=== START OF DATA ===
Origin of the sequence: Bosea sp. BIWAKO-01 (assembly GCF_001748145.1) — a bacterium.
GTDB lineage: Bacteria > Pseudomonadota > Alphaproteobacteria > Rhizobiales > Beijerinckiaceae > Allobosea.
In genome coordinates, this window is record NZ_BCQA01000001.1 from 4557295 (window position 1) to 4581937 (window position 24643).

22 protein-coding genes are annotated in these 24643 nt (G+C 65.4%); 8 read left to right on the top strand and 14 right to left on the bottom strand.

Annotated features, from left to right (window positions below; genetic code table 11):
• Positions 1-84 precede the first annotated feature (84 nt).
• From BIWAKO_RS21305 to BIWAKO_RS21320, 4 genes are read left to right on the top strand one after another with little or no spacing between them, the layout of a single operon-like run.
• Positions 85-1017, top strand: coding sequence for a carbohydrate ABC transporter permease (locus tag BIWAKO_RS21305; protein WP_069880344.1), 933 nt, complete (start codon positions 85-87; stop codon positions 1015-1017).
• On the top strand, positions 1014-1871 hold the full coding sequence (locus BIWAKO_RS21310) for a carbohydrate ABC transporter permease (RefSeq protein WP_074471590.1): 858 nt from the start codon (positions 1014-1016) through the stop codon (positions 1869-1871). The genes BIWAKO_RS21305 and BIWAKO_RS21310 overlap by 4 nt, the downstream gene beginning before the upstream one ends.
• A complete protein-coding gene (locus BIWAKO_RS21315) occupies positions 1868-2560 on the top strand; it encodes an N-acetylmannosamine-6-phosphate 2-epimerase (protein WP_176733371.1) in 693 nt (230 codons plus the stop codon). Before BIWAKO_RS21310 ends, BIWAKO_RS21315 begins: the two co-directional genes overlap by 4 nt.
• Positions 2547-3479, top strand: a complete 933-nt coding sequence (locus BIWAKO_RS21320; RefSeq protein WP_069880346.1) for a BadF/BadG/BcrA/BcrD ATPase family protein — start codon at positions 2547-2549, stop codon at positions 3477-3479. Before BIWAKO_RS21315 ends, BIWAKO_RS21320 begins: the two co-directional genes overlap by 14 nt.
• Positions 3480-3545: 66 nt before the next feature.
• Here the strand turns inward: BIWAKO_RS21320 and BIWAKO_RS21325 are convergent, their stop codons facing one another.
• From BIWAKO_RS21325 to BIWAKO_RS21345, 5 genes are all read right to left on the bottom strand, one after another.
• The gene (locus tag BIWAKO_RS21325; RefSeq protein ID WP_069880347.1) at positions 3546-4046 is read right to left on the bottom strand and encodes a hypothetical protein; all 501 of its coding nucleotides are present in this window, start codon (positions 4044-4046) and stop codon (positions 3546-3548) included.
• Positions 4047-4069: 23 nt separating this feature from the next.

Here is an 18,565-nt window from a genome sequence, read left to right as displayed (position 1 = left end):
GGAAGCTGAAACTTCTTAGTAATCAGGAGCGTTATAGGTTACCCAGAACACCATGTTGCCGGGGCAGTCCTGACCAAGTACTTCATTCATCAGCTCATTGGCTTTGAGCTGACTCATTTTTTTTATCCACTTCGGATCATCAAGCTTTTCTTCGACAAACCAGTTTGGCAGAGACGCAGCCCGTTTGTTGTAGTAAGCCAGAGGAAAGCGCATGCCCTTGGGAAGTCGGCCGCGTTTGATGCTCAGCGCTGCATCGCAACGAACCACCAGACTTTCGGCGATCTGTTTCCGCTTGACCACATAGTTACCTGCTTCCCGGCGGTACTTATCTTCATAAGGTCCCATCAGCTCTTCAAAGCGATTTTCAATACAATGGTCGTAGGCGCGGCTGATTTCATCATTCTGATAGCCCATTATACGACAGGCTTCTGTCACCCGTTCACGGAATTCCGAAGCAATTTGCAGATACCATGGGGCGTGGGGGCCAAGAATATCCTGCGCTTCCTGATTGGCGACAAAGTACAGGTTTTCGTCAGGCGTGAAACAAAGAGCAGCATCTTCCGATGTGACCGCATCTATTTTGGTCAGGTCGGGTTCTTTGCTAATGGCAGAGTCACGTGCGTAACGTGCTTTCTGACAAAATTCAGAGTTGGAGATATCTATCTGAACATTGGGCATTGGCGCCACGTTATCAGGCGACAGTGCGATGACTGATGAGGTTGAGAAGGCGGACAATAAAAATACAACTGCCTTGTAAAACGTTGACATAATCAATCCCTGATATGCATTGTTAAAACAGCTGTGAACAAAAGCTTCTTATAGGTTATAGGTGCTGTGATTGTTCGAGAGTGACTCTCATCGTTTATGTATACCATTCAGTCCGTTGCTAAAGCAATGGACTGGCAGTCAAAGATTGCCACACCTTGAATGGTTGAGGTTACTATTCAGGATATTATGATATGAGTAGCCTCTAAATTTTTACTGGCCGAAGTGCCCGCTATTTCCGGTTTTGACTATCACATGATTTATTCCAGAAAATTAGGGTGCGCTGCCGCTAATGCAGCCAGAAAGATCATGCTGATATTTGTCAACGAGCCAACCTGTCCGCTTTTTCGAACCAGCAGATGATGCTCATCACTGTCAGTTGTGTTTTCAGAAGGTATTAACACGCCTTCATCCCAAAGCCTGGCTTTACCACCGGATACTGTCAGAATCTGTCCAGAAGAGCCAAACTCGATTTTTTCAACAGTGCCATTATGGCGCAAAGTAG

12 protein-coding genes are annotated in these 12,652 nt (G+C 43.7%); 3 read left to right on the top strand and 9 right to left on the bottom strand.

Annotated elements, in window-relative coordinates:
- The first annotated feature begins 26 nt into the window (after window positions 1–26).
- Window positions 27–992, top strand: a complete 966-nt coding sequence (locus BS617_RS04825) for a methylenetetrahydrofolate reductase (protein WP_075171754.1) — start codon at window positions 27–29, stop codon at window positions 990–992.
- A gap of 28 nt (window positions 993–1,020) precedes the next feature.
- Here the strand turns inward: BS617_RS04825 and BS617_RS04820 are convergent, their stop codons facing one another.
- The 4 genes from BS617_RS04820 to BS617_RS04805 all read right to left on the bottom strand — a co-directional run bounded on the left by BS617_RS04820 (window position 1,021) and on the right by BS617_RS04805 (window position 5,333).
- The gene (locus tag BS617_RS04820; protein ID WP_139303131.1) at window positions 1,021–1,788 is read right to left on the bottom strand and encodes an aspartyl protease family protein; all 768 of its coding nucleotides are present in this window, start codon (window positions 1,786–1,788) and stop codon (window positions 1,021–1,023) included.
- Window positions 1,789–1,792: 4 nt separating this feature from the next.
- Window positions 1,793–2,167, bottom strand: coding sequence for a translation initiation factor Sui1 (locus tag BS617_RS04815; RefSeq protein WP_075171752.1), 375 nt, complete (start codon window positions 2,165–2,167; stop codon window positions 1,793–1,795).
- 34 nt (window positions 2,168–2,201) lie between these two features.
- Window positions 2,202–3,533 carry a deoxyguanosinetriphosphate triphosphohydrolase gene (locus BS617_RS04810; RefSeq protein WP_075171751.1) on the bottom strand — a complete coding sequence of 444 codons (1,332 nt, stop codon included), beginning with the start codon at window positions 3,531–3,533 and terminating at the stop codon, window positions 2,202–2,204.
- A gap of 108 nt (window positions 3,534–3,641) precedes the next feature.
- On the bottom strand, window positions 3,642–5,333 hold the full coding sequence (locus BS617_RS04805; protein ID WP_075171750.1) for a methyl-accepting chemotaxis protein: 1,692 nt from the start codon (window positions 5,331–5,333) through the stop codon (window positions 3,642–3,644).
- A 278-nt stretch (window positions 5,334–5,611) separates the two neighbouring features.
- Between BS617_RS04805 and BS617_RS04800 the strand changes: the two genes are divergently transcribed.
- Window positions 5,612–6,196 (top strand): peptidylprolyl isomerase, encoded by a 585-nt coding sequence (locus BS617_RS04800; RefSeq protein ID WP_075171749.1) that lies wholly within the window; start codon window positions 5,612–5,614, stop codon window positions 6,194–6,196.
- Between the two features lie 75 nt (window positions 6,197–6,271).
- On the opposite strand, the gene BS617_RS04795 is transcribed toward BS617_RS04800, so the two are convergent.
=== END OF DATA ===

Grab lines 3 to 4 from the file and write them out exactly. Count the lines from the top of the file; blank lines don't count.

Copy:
In genome coordinates, this window is record NZ_BCQA01000001.1 from 4557295 (window position 1) to 4581937 (window position 24643).

22 protein-coding genes are annotated in these 24643 nt (G+C 65.4%); 8 read left to right on the top strand and 14 right to left on the bottom strand.